“A decade and these beasts of undefeated?” Dwalin drawled.

 “I believe the current strategy is simply to keep them from elven territory, to drive them out, not to wholly defeat them,” Legolas said.

 “Doesn’t seem to be working,” Gloin said.

 “I never said it was,” Legolas replied. “Path curves here.”

 “But it’s vanished!” Bilbo said.

 “It’s here,” Estel said, tapping a boot on ground that echoed as stone. “It’s just buried.”

 “If it’s the elven road, why aren’t you lot maintaining it?” Kili asked.

 “I do not know,” Legolas replied. “A few of the guards have tried to work on it on their time off, but those bits of road lie closer to the strongholds than we shall be going if at all possible.”

 “Mahal willing,” Balin said and the group fell into tense silence.

.o.o.o.

 “That’s not a pit, that’s a ravine!” Fili said.

 “It’s gotten bigger,” Estel said. “Greenleaf?”

 “I’m not sure, give me a moment,” the elf said, heading up a tree.

 “How long ago were you last on this path?” Thorin asked sternly.

 “Less than two months,” Estel said. “It was half that size then. The question is, is it as long as it looks?”

 “What?” Thorin asked.

 “Surely some of you have noticed these woods try to addle your mind,” Estel replied. “Legolas! How does it look from up there?”

 “I think we need someone with an axe or similar here!” Legolas replied.

 The company looked at Dwalin, who was eyeing the tree with distaste.

 “I’ll do it,” Fili said. “I’m a better climber than you anyway.” He and Dwalin exchanged smug and annoyed looks, respectively.

 “Be careful,” Thorin ordered his older nephew as the axe was secured and Kili gave his brother a boost to the first branch.

 The group on the ground listened to what they could barely hear.

 “That one and that one.”

 “So you mean to-?”

 “Yes, light often disrupts this strangeness.”

 “All right. Anyone too close to the tree back up!”

 Loud cracking sounds filled the area until two large branches tumbled down, letting in a large shaft of light that shone over the canyon.

 Suddenly said canyon looked a good deal smaller.

 “Huh, you were right,” Fili commented as he dropped from the lowest branch.

 “Then why not simply cut away all offending branches?” Dwalin asked the elf that dropped down beside Bilbo and Balin.

 “They’d be back in a week. Something unnatural is affecting these woods,” Legolas said. “I’m sure I’ve said that a fair few times by now.”

 “Greenleaf!” Estel scolded.

 “Sorry,” Legolas said. “Just…seeing the forest like this…”

 “No wonder you tried to take a vacation in Rivendell.”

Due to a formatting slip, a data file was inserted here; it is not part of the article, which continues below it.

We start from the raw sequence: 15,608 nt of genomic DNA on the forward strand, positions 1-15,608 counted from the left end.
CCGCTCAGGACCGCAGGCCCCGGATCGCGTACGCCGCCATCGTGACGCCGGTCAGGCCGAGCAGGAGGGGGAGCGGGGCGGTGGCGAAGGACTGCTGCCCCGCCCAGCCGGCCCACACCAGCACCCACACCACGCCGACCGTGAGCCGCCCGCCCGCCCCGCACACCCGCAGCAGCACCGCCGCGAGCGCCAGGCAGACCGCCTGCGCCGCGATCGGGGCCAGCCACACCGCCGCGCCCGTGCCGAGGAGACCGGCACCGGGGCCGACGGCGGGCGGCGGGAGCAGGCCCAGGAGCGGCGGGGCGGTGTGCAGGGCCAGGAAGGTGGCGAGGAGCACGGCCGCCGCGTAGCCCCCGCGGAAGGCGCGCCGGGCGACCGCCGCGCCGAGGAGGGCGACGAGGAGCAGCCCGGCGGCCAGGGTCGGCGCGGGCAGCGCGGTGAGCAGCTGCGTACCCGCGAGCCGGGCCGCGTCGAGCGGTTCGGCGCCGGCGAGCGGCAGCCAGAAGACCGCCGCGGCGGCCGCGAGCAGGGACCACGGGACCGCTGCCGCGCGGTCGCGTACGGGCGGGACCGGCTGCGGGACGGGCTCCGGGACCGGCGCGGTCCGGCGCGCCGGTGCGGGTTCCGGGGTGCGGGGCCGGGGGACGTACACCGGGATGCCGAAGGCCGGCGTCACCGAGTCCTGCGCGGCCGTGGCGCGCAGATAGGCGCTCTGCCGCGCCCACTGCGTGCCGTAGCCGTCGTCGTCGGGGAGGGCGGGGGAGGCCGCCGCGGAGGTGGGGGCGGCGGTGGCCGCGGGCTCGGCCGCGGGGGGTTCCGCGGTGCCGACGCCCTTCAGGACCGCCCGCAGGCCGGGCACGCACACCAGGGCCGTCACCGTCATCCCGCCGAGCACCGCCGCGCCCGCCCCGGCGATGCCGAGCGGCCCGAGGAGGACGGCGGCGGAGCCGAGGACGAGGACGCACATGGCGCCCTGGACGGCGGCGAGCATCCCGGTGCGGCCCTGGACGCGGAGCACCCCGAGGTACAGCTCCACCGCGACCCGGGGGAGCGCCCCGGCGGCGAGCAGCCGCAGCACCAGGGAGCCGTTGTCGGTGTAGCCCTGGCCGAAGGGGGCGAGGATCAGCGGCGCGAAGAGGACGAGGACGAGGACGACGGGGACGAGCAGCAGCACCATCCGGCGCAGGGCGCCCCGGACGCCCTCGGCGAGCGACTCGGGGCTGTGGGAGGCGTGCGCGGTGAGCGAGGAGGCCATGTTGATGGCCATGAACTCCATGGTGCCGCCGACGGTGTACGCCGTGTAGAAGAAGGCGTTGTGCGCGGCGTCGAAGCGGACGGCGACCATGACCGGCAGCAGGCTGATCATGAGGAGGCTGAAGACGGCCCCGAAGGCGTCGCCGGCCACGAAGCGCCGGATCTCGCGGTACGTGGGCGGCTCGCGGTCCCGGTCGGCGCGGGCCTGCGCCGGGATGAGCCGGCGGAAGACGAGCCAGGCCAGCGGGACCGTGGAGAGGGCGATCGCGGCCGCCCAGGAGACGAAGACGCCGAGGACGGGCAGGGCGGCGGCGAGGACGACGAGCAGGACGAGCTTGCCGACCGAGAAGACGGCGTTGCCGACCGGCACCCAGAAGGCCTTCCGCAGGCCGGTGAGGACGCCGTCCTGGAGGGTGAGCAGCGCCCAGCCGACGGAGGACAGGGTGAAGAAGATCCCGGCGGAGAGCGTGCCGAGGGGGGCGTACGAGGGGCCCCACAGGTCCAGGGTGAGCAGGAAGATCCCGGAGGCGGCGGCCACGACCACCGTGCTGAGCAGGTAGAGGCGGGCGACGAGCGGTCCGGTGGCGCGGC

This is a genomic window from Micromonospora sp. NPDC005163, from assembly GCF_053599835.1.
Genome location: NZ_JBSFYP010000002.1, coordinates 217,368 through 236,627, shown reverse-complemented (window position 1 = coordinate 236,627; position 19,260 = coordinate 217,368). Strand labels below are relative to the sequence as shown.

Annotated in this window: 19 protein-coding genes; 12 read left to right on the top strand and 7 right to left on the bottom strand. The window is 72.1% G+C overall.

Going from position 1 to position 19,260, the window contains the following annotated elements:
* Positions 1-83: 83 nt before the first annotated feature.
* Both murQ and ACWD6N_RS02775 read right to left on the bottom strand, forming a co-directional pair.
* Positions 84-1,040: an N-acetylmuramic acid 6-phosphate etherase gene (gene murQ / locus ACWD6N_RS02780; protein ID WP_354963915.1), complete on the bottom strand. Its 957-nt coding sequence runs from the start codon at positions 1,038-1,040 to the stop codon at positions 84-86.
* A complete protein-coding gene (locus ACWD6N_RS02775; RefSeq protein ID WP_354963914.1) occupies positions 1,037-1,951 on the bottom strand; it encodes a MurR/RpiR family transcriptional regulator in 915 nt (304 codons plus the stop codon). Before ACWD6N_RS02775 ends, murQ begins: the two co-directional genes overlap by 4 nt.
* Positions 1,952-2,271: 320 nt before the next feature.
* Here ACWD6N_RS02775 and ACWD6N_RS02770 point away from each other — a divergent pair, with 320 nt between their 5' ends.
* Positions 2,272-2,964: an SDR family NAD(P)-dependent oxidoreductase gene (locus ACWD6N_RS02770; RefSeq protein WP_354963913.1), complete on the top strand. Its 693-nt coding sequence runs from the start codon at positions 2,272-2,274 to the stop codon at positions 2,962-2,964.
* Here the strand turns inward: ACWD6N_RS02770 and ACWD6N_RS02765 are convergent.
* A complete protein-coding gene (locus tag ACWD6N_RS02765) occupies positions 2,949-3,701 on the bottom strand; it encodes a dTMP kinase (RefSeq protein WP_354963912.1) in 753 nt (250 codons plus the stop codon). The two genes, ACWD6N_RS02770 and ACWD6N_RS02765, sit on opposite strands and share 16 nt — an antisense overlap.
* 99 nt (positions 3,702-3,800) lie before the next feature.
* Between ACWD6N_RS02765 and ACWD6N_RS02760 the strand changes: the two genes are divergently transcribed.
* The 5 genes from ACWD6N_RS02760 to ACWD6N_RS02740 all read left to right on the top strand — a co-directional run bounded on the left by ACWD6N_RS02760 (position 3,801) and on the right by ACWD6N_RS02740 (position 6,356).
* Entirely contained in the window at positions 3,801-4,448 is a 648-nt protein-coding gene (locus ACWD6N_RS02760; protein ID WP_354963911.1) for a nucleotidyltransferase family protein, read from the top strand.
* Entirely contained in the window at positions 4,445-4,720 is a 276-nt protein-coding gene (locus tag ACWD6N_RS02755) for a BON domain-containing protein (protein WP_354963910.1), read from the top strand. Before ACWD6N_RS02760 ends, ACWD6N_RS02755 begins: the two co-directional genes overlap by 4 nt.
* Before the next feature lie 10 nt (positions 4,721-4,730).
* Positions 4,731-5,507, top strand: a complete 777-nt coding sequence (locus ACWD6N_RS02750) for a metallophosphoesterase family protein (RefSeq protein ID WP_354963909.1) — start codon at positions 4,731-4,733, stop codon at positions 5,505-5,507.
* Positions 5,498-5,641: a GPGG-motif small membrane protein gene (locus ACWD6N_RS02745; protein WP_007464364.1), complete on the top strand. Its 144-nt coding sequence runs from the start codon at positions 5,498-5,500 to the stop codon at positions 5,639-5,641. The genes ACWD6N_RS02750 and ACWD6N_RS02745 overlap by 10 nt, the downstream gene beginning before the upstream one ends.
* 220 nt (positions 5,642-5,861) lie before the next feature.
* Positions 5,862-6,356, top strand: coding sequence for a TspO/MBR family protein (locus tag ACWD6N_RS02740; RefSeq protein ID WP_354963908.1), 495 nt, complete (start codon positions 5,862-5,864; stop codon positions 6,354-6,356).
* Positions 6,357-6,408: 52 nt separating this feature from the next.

“Oh, that’s not the only reason,” the elf told his friend quite seriously. “All right, now, how to cross what there is of that…”

.o.o.o.

 A few hours and a makeshift rope-and-branch bridge later and they were over the ravine and making camp on the path on the other side.

 “We’ll need one archer awake at all times,” Estel said.

 “I’m not tired,” Legolas shrugged. “I won’t need sleep for a while yet.”

 “I’d still say have at least a third of us stay awake,” Estel told the company. “Even if Greenleaf doesn’t need to sleep, the rest of us do.”

 “Elves don’t eat meat, right?” Bombur asked, setting up his cooking supplies.

 “I am fine. I’m really not that hungry either,” Legolas shrugged, leaning a tree.

 “Give me a carrot,” Estel told Bombur. He chucked said carrot at Legolas’ head and it dropped into the elf’s hands on the rebound from his ear. “You’re eating that. How you can act more immature than me when I’m barely a hundredth your age I’ll never know.”

 Legolas spat something in Elvish before hopping onto a low branch to apparently sulk.

 “How long have you two known each other?” Bilbo asked.

“He taught me archery when I was young,” Estel said. “And Gandalf’s known him since he was young as well.”

 “And you were raised in Rivendell?” Bilbo asked. “Before becoming a ranger?”

 “Indeed, Master Hobbit,” Estel said as Bombur began making a very fast, very small amount of stew. “That is where my name, Estel, comes from. Others call me Strider, as my ranger name. And then there’s my birth name as well.”

 “Sounds quite complicated, all those names,” Fili said.

 “Well, Gandalf has many titles and names as well, so I comfort myself with the knowledge that he has to answer to more names than I do,” Estel chuckled.

 “Dwalin, Bifur, Nori, Oin, and I will take the first watch,” Thorin decided after a moment. “Then Estel, Dori, Bofur, and Bombur. Kili, Fili, Gloin, Ori, and Bilbo shall be last before we travel on.”

 “Good divisions, Master Oakenshield,” Estel replied. “Though I’d rather have food than rest, myself.”

 “Good things come to those who wait,” Bombur scolded.

.o.o.o.